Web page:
Formation of Ring-Shaped Structures on Erythrocyte Membranes after Treatment with Botulinolysin, a Thiol-Activated Hemolysin from Clostridium botulinum

@article{Sekiya1998FormationOR,
  title={Formation of Ring-Shaped Structures on Erythrocyte Membranes after Treatment with Botulinolysin, a Thiol-Activated Hemolysin from Clostridium botulinum},
  author={Kachiko Sekiya and Hirofumi Danbara and Yutaka Futaesaku and Abdul Haque and Nakaba Sugimoto and Morihiro Matsuda},
  journal={Infection and Immunity},
  year={1998},
  volume={66},
  pages={2987 - 2990}
}
ABSTRACT Damage to erythrocyte membranes by botulinolysin (BLY) was studied by electron microscopy, which revealed ring-shaped structures with inner diameters and widths of approximately 32 and 6.7 nm, respectively. BLY bound to membranes at 0°C, but subsequent treatment with glutaraldehyde prevented ring formation during further incubation at 37°C. Zn2+ ions inhibited ring formation but not binding of BLY to membranes. 
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This study investigates the molecular mechanism of cooperation between hemolysin and phospholipases and proposes a model involving interactions between proteins that increase the affinity of cytolysins for the membrane as well direct enzymatic enhancement of lysis.
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The cholesterol-dependent cytolyslns (CDCs) are a group of toxins produced by several genera of Gram-positive bacteria, that bind to and form large oligomeric pores in target cell membranes that contain cholesterol, and are being used in a diverse array of applications that utilise their pore-forming and toxic properties.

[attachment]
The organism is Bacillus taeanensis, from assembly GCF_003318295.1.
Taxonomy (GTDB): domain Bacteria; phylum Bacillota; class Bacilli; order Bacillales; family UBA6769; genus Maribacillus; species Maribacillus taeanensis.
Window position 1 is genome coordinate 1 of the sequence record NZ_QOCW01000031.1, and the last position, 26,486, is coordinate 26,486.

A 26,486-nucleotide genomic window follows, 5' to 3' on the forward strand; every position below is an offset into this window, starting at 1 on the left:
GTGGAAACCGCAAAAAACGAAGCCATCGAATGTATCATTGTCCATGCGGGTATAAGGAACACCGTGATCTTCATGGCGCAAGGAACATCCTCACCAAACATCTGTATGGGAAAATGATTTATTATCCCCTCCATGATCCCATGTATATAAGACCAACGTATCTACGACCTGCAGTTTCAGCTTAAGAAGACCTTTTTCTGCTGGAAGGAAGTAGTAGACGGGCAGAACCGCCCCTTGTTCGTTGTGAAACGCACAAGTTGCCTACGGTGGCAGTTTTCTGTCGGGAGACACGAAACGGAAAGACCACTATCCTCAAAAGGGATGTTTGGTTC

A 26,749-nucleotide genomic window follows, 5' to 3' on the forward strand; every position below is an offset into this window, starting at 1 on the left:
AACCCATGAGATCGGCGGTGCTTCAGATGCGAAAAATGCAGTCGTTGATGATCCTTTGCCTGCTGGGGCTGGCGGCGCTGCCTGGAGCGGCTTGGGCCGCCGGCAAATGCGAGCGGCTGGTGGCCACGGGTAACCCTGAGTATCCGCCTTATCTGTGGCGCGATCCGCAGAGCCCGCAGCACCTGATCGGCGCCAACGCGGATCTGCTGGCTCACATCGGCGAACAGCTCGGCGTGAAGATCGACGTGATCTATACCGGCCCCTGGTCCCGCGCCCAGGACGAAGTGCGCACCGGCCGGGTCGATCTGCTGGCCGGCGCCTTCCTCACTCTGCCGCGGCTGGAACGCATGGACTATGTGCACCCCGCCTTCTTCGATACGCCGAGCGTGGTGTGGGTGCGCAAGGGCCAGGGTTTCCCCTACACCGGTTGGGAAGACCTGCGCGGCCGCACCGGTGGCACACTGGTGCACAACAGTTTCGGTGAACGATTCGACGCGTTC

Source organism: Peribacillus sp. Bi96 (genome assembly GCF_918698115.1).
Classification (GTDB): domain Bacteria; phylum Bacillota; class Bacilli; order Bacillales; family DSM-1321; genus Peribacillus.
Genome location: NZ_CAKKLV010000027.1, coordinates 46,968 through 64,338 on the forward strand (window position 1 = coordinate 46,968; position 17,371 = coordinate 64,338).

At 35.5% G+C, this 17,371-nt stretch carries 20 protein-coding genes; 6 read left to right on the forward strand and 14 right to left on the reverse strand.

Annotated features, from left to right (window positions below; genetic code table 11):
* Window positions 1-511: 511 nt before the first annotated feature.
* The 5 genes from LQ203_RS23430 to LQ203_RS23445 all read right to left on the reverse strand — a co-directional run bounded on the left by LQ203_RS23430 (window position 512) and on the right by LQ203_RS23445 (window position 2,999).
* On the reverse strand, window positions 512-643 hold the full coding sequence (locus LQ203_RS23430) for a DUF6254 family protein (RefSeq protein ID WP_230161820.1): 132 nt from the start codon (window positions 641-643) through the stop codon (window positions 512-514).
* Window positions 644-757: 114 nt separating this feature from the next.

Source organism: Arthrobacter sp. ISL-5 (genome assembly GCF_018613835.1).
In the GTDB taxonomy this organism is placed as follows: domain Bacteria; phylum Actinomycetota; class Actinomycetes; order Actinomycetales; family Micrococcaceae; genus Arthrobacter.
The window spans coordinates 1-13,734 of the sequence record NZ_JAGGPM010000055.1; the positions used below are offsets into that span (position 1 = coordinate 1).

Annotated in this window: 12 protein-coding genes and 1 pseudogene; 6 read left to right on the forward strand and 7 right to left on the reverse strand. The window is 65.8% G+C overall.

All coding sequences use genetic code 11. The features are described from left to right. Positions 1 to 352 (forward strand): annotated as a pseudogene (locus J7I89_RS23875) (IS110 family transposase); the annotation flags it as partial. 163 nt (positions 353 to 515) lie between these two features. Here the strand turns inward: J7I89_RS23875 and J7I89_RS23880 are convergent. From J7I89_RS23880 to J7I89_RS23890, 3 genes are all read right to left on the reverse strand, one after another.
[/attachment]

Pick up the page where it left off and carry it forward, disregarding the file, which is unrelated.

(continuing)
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This study investigates the molecular mechanism of cooperation between hemolysin and phospholipases and proposes a model involving interactions between proteins that increase the affinity of cytolysins for the membrane as well direct enzymatic enhancement of lysis.
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In vivo actions of different botulinum toxins after their entry into the organism may contribute to the onset of different diseases of hitherto cryptogenic origin.
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Common functions of PFTs include disruption of epithelial barrier function and evasion of host immune responses, which contribute to bacterial growth and spreading, make this group of toxins an attractive target for the development of new virulence-targeted therapies that may have broad activity against human pathogens.
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